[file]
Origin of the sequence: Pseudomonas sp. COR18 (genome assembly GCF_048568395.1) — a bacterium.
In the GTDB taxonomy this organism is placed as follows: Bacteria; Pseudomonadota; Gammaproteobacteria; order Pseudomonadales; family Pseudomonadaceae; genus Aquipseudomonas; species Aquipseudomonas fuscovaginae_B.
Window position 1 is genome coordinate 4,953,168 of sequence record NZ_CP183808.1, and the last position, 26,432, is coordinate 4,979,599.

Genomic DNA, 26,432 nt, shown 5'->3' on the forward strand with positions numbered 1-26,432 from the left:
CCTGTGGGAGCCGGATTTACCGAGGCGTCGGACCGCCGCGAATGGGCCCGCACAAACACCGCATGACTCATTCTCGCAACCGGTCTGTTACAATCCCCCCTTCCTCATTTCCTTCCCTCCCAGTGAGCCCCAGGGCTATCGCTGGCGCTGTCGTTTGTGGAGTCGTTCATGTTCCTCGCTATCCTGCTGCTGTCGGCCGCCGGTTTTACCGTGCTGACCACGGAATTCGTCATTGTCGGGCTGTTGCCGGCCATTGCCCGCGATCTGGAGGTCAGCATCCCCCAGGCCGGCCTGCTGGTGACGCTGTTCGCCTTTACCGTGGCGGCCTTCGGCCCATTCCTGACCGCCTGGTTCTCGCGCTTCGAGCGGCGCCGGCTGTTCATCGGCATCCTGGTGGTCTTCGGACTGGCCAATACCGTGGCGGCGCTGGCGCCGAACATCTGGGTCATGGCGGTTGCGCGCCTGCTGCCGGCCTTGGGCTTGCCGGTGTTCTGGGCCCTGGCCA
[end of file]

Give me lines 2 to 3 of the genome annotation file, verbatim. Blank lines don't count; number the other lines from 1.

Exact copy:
In the GTDB taxonomy this organism is placed as follows: Bacteria; Pseudomonadota; Gammaproteobacteria; order Pseudomonadales; family Pseudomonadaceae; genus Aquipseudomonas; species Aquipseudomonas fuscovaginae_B.
Window position 1 is genome coordinate 4,953,168 of sequence record NZ_CP183808.1, and the last position, 26,432, is coordinate 4,979,599.